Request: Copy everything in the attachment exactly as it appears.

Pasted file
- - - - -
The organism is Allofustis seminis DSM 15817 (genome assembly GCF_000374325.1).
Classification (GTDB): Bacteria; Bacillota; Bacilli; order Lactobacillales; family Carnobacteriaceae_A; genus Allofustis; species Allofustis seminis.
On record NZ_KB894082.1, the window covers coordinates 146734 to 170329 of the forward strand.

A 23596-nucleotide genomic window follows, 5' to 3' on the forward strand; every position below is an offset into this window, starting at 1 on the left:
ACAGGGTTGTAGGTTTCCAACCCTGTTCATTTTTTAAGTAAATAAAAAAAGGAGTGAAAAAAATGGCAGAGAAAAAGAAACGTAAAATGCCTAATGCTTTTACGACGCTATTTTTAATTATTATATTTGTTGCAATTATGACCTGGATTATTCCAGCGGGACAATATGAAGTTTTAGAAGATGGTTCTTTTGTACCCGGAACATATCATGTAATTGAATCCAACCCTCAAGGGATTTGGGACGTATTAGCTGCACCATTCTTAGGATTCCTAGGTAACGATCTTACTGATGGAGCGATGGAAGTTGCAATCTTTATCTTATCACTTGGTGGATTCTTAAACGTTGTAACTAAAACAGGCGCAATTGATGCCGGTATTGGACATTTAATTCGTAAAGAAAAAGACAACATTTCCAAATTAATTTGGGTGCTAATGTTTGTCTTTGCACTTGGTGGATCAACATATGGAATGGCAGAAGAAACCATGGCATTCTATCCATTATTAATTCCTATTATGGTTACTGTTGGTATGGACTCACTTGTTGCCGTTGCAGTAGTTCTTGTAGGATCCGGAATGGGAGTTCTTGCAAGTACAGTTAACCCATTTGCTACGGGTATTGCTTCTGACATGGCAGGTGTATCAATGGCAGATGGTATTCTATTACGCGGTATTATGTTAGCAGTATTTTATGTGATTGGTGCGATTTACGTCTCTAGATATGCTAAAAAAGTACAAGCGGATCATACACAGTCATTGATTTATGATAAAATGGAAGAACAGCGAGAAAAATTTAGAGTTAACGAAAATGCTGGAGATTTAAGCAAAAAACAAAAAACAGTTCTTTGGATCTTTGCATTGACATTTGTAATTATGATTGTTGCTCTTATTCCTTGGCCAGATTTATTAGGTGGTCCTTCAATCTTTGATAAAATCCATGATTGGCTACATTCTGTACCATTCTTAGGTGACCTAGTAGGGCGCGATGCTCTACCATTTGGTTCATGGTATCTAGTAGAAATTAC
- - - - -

The organism is Allofustis seminis DSM 15817 (genome assembly GCF_000374325.1).
Classification (GTDB): Bacteria; Bacillota; Bacilli; order Lactobacillales; family Carnobacteriaceae_A; genus Allofustis; species Allofustis seminis.
On record NZ_KB894082.1, the window covers coordinates 146734 to 170329 of the forward strand.

A 23596-nucleotide genomic window follows, 5' to 3' on the forward strand; every position below is an offset into this window, starting at 1 on the left:
ACAGGGTTGTAGGTTTCCAACCCTGTTCATTTTTTAAGTAAATAAAAAAAGGAGTGAAAAAAATGGCAGAGAAAAAGAAACGTAAAATGCCTAATGCTTTTACGACGCTATTTTTAATTATTATATTTGTTGCAATTATGACCTGGATTATTCCAGCGGGACAATATGAAGTTTTAGAAGATGGTTCTTTTGTACCCGGAACATATCATGTAATTGAATCCAACCCTCAAGGGATTTGGGACGTATTAGCTGCACCATTCTTAGGATTCCTAGGTAACGATCTTACTGATGGAGCGATGGAAGTTGCAATCTTTATCTTATCACTTGGTGGATTCTTAAACGTTGTAACTAAAACAGGCGCAATTGATGCCGGTATTGGACATTTAATTCGTAAAGAAAAAGACAACATTTCCAAATTAATTTGGGTGCTAATGTTTGTCTTTGCACTTGGTGGATCAACATATGGAATGGCAGAAGAAACCATGGCATTCTATCCATTATTAATTCCTATTATGGTTACTGTTGGTATGGACTCACTTGTTGCCGTTGCAGTAGTTCTTGTAGGATCCGGAATGGGAGTTCTTGCAAGTACAGTTAACCCATTTGCTACGGGTATTGCTTCTGACATGGCAGGTGTATCAATGGCAGATGGTATTCTATTACGCGGTATTATGTTAGCAGTATTTTATGTGATTGGTGCGATTTACGTCTCTAGATATGCTAAAAAAGTACAAGCGGATCATACACAGTCATTGATTTATGATAAAATGGAAGAACAGCGAGAAAAATTTAGAGTTAACGAAAATGCTGGAGATTTAAGCAAAAAACAAAAAACAGTTCTTTGGATCTTTGCATTGACATTTGTAATTATGATTGTTGCTCTTATTCCTTGGCCAGATTTATTAGGTGGTCCTTCAATCTTTGATAAAATCCATGATTGGCTACATTCTGTACCATTCTTAGGTGACCTAGTAGGGCGCGATGCTCTACCATTTGGTTCATGGTATCTAGTAGAAATTAC